Every Tuesday is my collection day. The calendar the City of Toronto sends out every so often says my trash should be on the curb no later than 7 a.m. on scheduled pickup days.
To be honest, I never found out about this until I finally decided to look carefully at the calendar following a close miss on collection day. I usually refrain from putting my garbage out the night before, because the raccoons in my neighbourhood are a rambunctious group known for tipping over bins and scattering their contents. And I’ve been burned before, picking up the scattered rotten mess at 7 in the morning.
When I lived near Runnymede Station, garbage collection was on Wednesday, which meant I had to carry all the waste I’d built up from my partying on the weekends.
Now I live near the Toronto Zoo in a part of Scarborough where my green, blue and garbage bins are emptied right after the weekend.
Great, but I want more out of my waste management. I want schedules of collection times made available to residents so we can all better know when the trucks will arrive curbside.
I know the garbage collectors usually come around my block early in the morning, but it’s not always consistent. It’s usually in the hourly range of 7:30 a.m. to 9:30 a.m. Once in a while, they even come around 2 p.m. That’s not good enough for me. If there isn’t a set time when we can expect garbage collection at our homes, city council needs to make it happen.
The TTC and GO Transit have fairly accurate up-to-the-minute bus schedules for commuters, and traffic reports on news outlets like 680News and CP24 can forecast travel times almost down to a tee. It shouldn’t be any problem for the city to give residents more accurate notifications when they can expect their waste management trucks to come by. If they did, I wouldn’t have had such a close call on the aforementioned morning.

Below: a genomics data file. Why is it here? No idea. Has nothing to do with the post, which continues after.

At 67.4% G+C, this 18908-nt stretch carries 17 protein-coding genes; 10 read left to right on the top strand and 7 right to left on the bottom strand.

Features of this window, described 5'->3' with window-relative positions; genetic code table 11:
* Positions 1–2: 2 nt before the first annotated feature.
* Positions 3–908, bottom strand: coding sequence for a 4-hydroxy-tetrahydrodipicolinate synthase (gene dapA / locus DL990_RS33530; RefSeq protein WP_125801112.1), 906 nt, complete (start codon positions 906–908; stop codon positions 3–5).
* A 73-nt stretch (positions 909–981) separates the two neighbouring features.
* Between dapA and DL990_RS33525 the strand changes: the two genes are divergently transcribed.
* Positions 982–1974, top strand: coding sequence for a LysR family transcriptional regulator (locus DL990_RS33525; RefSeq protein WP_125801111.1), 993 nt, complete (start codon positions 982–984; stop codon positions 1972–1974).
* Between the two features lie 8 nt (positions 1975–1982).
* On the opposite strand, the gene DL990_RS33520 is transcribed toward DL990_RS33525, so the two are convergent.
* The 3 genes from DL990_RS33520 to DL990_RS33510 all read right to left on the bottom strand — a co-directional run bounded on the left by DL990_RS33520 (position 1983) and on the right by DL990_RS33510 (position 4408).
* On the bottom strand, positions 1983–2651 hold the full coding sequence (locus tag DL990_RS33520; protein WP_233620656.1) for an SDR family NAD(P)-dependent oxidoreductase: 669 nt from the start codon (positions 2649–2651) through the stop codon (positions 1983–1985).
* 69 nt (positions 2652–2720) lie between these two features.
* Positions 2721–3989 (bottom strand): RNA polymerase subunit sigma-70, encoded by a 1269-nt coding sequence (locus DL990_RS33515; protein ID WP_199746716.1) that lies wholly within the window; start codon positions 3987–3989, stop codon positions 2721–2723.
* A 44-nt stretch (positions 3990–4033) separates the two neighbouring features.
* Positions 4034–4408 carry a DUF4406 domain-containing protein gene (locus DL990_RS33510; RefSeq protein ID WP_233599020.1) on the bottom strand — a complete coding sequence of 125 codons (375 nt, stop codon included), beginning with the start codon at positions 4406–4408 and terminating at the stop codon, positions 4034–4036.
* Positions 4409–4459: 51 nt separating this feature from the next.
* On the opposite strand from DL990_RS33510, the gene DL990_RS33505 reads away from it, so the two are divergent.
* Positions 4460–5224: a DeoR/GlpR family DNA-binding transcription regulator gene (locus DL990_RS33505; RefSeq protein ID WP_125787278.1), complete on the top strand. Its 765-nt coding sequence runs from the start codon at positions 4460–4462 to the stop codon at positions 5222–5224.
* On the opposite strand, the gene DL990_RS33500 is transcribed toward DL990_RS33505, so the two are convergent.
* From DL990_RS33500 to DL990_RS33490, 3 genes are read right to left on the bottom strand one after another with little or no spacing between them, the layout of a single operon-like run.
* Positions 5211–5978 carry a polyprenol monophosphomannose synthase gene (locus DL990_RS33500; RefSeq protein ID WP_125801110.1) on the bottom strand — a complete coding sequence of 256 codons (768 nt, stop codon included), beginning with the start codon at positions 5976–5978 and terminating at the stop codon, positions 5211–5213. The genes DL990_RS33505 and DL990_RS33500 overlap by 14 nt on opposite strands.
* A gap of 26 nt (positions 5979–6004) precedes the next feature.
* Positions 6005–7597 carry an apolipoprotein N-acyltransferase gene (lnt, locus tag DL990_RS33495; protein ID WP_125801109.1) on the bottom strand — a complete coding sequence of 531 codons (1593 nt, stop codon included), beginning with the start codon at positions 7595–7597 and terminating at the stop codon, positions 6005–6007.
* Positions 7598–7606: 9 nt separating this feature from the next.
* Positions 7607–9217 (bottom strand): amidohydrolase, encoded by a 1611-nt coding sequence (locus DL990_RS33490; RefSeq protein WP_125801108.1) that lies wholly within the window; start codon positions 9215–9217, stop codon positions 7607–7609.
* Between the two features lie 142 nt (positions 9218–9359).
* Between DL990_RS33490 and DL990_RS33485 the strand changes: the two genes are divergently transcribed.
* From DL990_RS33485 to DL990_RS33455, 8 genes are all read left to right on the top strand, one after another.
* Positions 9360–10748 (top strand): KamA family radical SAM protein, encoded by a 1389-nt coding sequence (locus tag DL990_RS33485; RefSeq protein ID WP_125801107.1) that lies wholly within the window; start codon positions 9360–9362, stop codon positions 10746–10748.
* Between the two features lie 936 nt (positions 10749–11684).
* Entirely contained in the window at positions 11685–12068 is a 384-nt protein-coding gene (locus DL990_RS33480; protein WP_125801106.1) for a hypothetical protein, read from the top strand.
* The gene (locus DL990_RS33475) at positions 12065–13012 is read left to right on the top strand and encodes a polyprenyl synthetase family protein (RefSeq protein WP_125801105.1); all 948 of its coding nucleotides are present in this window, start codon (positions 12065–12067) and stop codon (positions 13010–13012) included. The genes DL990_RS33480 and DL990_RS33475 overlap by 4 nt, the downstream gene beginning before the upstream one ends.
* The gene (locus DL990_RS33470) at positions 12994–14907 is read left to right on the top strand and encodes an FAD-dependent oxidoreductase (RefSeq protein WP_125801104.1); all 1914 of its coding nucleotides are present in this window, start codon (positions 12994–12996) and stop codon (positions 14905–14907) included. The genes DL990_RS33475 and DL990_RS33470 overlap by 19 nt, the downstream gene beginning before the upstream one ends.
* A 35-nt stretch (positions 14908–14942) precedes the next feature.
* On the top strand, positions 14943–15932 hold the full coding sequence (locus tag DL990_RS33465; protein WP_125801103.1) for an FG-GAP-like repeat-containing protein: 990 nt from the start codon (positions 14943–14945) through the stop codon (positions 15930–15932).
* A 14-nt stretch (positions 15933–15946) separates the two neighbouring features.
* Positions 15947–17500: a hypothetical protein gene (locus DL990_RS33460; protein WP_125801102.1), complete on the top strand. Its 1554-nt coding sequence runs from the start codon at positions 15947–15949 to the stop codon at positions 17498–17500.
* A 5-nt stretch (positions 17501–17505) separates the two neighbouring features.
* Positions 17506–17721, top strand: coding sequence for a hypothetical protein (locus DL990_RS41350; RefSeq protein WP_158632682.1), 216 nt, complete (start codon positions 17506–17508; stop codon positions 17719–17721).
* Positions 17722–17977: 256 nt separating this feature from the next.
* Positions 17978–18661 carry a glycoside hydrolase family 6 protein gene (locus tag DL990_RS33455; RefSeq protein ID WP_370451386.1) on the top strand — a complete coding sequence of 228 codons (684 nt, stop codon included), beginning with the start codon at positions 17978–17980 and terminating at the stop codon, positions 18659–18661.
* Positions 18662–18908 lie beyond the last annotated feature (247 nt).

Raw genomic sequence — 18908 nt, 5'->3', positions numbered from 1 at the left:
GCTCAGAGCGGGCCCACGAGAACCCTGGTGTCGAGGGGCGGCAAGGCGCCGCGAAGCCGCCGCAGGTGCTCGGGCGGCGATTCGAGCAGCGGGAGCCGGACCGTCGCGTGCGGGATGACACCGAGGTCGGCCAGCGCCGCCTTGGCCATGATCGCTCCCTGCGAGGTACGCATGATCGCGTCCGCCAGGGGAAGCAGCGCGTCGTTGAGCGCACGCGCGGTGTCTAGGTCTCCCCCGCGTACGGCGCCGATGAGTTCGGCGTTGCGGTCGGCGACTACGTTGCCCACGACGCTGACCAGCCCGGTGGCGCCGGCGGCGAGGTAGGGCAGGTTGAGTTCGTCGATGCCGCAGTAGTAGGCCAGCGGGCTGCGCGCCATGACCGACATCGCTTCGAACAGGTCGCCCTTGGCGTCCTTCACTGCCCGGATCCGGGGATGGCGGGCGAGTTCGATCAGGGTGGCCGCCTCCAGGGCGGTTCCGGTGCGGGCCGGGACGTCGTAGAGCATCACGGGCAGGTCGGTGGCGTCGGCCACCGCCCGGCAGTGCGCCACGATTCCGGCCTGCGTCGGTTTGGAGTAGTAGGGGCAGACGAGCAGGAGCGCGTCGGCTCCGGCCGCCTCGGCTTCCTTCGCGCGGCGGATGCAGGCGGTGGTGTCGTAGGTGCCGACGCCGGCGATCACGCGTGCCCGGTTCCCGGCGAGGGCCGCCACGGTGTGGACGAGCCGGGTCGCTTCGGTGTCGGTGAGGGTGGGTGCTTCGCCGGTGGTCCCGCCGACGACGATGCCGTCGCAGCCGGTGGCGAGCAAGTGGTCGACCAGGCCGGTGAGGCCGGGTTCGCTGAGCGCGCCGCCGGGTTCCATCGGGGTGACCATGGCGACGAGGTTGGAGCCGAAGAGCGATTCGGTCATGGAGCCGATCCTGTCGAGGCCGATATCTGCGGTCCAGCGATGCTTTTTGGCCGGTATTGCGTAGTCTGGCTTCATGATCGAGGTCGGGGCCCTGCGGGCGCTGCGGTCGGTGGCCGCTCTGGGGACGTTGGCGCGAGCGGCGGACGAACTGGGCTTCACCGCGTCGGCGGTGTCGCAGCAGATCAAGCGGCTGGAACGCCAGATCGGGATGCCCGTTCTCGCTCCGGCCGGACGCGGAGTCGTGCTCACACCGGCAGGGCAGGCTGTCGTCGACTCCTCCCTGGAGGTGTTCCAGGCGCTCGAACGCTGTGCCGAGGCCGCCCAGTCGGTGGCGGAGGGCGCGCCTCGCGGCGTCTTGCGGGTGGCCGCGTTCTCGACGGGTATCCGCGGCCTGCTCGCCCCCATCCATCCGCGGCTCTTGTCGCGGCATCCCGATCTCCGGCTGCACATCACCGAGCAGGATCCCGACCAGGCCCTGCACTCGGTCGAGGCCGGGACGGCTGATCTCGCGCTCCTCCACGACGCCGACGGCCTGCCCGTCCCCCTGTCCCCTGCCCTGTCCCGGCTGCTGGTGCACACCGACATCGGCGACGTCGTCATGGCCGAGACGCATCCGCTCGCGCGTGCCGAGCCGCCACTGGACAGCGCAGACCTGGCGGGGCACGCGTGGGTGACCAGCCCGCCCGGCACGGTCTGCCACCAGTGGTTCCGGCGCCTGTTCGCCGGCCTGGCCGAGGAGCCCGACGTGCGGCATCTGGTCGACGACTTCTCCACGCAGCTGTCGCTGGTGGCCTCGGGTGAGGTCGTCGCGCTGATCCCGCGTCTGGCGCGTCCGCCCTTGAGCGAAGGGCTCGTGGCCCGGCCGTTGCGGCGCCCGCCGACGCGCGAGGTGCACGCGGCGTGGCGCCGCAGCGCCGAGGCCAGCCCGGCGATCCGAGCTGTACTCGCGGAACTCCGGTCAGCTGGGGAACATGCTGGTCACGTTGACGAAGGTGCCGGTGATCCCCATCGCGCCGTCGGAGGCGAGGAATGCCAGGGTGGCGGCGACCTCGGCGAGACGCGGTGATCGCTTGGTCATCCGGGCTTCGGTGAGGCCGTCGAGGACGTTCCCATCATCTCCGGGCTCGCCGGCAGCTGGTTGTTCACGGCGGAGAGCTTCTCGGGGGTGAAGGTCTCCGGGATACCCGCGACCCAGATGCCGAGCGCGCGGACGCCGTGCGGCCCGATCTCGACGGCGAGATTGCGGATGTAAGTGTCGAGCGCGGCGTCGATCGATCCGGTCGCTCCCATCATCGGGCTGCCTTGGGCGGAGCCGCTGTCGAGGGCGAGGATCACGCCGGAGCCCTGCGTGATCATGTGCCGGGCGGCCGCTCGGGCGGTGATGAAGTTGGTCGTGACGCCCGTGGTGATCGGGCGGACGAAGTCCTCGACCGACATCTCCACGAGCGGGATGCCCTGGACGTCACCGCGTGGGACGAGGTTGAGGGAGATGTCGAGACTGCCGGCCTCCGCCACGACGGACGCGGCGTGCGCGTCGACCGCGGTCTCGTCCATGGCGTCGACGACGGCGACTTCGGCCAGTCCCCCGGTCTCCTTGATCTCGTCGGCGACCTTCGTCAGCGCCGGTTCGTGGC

That day, I had a hunch that they’d be coming a little closer to 8:30 a.m. Maybe it was intuition, my sixth sense. More likely, it was my laziness to get out of bed that made me delay taking the green bins to the curb. When I finally got up, I was getting ready to disrobe and shave my face when I heard the sound of a large truck. I knew it was them and they were probably a little relieved that my green bins weren’t on the curb yet.
That’s when I threw on a pair of shorts and hauled ass like I’d never done before. You see, I’ve had weeks where I’ve forgotten to take out the garbage for collection and trying to find a place to store my excess waste is no easy task. I wasn’t about to let the upcoming week become another one where I struggle to properly dispose of my soup bones and apple cores.
When I ran out, ready to drag those bins, I realized a big bag of garbage was left in my kitchen. So I raced inside, grabbed the heaping bag, bolted outside and put the trash in the bin. The stars were aligned and the heavens smiled upon me. Lady luck was on my side. I couldn’t be denied, not after all of that.
With a green bin in each hand, I ran 20 feet just as the big garbage truck rolled up. There, I watched them, as their heads sunk low, emptying my green bins. I wanted to point, laugh, and gloat, all while thrusting my hips in a pejorative fashion.
I felt like I’d won that day. But that was until I realized that it shouldn’t have come down to that, which is why I think more accurate waste collection schedules are needed.
Or you could just put your garbage out at 7 a.m. and be thankful you have pickup. Raccoons are generally nocturnal so once its morning you should be safe. By the way your apple cores would be best in a backyard compost pile. No depending on the city to pick them up and much more energy and cost effective.